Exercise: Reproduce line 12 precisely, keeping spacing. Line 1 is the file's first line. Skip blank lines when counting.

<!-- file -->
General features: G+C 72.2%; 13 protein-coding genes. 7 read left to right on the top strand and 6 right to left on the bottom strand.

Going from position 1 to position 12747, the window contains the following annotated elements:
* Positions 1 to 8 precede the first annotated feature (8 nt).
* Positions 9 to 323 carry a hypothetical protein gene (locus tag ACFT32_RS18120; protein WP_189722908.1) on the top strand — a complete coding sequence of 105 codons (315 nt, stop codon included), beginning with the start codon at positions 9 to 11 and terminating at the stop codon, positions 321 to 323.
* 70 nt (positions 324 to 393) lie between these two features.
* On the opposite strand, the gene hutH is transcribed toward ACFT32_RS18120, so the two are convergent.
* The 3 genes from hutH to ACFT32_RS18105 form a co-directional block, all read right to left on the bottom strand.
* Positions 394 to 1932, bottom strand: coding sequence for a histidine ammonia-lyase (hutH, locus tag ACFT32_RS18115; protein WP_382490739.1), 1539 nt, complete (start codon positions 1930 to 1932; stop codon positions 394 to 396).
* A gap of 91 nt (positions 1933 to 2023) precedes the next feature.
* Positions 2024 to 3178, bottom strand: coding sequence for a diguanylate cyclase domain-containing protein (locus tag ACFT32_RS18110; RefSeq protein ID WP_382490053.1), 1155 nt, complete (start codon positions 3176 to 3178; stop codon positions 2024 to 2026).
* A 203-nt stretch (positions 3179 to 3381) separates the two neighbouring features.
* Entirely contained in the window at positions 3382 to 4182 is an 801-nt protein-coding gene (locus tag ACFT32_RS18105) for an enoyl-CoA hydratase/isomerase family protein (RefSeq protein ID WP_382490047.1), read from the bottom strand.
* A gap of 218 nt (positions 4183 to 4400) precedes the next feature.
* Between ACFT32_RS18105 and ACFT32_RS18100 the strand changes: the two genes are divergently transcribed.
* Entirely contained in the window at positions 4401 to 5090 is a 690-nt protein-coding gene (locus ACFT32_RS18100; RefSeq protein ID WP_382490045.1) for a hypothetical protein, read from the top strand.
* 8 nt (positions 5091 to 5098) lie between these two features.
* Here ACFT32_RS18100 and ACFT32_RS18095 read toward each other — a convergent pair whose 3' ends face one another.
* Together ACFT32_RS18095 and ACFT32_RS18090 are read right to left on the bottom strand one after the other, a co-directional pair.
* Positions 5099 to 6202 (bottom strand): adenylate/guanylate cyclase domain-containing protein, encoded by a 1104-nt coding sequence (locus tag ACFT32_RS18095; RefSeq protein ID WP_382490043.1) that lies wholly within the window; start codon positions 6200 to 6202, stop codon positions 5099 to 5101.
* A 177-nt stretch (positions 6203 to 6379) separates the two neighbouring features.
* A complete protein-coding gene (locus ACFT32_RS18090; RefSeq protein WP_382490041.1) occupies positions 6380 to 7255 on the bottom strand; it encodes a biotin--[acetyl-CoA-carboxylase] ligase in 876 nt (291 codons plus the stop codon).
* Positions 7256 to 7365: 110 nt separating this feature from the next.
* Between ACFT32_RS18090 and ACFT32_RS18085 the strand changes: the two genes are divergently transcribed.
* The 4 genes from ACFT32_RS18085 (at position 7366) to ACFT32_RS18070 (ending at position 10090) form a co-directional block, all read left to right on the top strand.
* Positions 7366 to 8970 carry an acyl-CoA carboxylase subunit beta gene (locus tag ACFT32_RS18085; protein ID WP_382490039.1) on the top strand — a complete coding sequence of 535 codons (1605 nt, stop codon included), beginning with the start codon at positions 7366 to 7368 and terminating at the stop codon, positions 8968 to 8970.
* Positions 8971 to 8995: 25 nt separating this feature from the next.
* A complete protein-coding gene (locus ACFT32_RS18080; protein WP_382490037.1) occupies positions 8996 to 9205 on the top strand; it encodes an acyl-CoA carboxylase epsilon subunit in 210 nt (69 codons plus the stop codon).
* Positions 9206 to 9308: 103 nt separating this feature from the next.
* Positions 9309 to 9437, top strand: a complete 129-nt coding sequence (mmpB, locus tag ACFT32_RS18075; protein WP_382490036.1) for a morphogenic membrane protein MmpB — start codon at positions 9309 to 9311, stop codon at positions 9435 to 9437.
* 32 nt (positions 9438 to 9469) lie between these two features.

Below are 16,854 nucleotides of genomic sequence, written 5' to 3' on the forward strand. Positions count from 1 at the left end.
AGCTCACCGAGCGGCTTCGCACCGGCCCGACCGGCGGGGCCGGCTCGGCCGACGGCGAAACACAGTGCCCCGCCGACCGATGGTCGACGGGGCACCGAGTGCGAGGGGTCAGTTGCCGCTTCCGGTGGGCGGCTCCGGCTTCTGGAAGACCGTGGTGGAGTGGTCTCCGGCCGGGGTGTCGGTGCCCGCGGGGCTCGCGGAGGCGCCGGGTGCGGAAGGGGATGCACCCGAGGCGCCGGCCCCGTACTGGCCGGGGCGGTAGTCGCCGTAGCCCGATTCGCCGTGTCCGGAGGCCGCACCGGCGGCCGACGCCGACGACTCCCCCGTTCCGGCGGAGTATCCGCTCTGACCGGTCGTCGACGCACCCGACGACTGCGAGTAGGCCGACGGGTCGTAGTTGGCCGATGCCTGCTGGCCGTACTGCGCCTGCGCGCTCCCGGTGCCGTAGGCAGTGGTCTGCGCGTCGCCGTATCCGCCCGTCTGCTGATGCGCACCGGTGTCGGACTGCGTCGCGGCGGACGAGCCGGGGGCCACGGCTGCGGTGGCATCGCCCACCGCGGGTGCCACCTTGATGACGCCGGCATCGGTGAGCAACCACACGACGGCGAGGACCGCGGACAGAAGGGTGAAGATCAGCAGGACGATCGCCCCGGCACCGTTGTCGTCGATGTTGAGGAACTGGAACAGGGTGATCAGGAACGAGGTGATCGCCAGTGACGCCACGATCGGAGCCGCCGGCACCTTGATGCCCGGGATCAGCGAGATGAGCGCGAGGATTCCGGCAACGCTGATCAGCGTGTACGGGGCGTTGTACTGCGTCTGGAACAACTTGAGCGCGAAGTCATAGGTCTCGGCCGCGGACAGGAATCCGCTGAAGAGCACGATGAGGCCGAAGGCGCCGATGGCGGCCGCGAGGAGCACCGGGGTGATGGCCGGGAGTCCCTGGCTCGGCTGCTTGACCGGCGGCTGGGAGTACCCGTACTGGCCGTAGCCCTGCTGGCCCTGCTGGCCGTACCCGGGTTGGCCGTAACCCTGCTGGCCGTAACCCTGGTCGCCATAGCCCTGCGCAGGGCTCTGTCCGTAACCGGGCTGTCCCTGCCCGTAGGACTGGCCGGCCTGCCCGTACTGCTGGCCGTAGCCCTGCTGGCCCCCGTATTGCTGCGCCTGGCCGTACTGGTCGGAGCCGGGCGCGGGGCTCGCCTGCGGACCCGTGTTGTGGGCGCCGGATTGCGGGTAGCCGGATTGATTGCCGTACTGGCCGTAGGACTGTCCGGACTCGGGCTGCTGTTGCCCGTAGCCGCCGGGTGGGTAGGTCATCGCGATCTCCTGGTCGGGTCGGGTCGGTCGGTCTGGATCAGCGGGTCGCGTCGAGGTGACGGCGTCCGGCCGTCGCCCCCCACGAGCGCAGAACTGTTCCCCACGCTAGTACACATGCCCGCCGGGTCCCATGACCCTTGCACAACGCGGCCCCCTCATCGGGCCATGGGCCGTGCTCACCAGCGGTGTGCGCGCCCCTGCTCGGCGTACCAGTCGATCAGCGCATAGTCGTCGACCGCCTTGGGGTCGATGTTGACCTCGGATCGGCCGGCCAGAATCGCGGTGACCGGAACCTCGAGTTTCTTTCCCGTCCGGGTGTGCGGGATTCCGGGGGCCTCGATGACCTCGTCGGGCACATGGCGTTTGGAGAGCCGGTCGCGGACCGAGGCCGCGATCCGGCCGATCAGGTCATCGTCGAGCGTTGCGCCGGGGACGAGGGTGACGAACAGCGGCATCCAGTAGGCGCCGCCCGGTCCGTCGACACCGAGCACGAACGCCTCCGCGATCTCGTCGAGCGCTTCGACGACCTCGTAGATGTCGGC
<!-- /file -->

* Entirely contained in the window at positions 3382 to 4182 is an 801-nt protein-coding gene (locus tag ACFT32_RS18105) for an enoyl-CoA hydratase/isomerase family protein (RefSeq protein ID WP_382490047.1), read from the bottom strand.